MARSHALLTOWN, IOWA -- March 2009. That was the last time Felix Hernandez saw his wife, Cynthia, in the United States. Immigration and Customs Enforcement picked her up during a raid at her workplace, the former Swift & Company, a meat-processing plant in Marshalltown, for working without documentation. She was deported to Mexico and has been there since.
Immigration and the Church
SAN FRANCISCO -- Hundreds of immigrants and their supporters joined Archbishop George Niederauer at St. Mary's Cathedral on Jan. 28 to demonstrate their opposition to Secure Communities, a federal program that has resulted in the deportation of more than 60,000 undocumented residents of California in the last two years.
Seven in every 10 of those 60,000 were not convicted or were arrested for a minor offense, such as selling food without a permit, according to the website of Assemblyman Tom Ammiano, a Catholic introducing legislation that will allow cities and counties in California to opt out of the program. Niederauer has endorsed the proposal.
Currently, participating police and sheriff departments send the fingerprints of all arrestees to the U.S. Immigration and Customs Enforcement agency for verification of immigration status, usually while the person is still in pretrial custody. Those found to be undocumented are held for up to two days in local jails until ICE picks them up for detention and potential deportation.
WASHINGTON -- More than 5,000 children of immigrants are languishing in state foster care nationwide because their parents were living in the United States illegally and were detained or deported by federal immigration authorities.
These children can spend years in foster homes, and some are put up for adoption after termination of their parents' custody rights. With neither state nor federal officials addressing the problem, thousands more are poised to enter the child welfare system every year.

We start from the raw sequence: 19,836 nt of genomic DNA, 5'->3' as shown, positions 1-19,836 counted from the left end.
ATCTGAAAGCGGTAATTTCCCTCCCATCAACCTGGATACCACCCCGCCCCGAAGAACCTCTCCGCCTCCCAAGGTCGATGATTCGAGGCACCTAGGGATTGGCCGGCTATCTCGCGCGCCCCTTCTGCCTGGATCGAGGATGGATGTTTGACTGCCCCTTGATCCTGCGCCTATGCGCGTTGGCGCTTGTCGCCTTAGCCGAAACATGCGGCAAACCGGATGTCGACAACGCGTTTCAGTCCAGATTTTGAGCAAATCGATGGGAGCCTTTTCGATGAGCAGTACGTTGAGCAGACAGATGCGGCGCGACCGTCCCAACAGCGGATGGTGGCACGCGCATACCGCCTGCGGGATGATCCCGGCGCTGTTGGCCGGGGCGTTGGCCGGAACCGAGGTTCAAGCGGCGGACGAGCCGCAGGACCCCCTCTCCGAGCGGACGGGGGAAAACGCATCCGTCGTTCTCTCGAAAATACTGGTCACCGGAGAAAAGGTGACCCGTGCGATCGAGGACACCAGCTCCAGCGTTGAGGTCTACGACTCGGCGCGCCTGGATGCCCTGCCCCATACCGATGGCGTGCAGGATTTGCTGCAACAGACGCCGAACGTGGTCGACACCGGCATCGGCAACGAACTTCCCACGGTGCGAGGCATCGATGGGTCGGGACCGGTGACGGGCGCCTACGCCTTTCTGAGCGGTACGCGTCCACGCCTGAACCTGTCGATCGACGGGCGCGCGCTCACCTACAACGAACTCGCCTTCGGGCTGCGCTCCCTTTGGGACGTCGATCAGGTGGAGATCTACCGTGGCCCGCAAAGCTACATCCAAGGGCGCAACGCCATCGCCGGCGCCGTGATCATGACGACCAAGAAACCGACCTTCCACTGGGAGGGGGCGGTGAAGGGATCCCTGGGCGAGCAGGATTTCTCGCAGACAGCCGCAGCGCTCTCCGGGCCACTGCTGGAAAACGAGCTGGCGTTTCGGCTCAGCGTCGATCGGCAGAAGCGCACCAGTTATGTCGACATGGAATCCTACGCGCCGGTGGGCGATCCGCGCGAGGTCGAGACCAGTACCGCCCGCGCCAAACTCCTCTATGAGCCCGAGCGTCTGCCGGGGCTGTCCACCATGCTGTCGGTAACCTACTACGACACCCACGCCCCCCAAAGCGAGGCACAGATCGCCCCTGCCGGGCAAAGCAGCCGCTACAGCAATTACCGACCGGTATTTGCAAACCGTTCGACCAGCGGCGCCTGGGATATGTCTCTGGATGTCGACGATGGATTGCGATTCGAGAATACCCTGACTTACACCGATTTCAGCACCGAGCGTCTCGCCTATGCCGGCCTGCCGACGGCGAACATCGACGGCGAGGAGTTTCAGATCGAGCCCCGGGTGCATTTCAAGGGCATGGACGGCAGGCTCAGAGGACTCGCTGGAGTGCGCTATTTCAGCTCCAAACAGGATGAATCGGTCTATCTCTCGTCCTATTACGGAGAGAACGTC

"They can be dropped into the foster care system for an indefinite period of time," says Wendy D. Cervantes, vice president for immigration and child rights policy at First Focus, a bipartisan advocacy organization in Washington, D.C. "This causes severe long-term consequences to a child's development. It has a negative impact on the country as a whole and a direct impact on taxpayers. The fact that these children have parents means they shouldn't be in the system in the first place."
If you are in the San Francisco area, you may be interested in this event about Secure Communities and what Catholics and people of other faith traditions are saying. NCR received a press release this morning:
Event to Stop the Deportations and the Separation of Our Families,
January 28th, 2pm, St. Mary's Cathedral (1111 Gough St. San Francisco, CA)
On January 28th we are uniting as a city-wide, faith community (and especially the Catholic community) to announce our solution to the division of families, the increase of fear, and the lack of immigrant trust in the local police: the Trust Act of 2012 (presented in the State Assembly by Assemblyman Tom Ammiano). This act will help prevent further deportations caused by S-COMM (the text is still being drafted and will be discussed at the event). We will listen to the testimony of immigrant family members affected by S-COMM, we will share further information on S-COMM's now 55,000 deportations in California, we will participate in prayer, and stand with a variety of local and state government officials, police and sheriff's officers, and other public figures that support the immigrant community. We will do this so that our faith community's collective voice can be heard by the Governor in support of the Trust Act, against S-COMM, and in favor of family unity.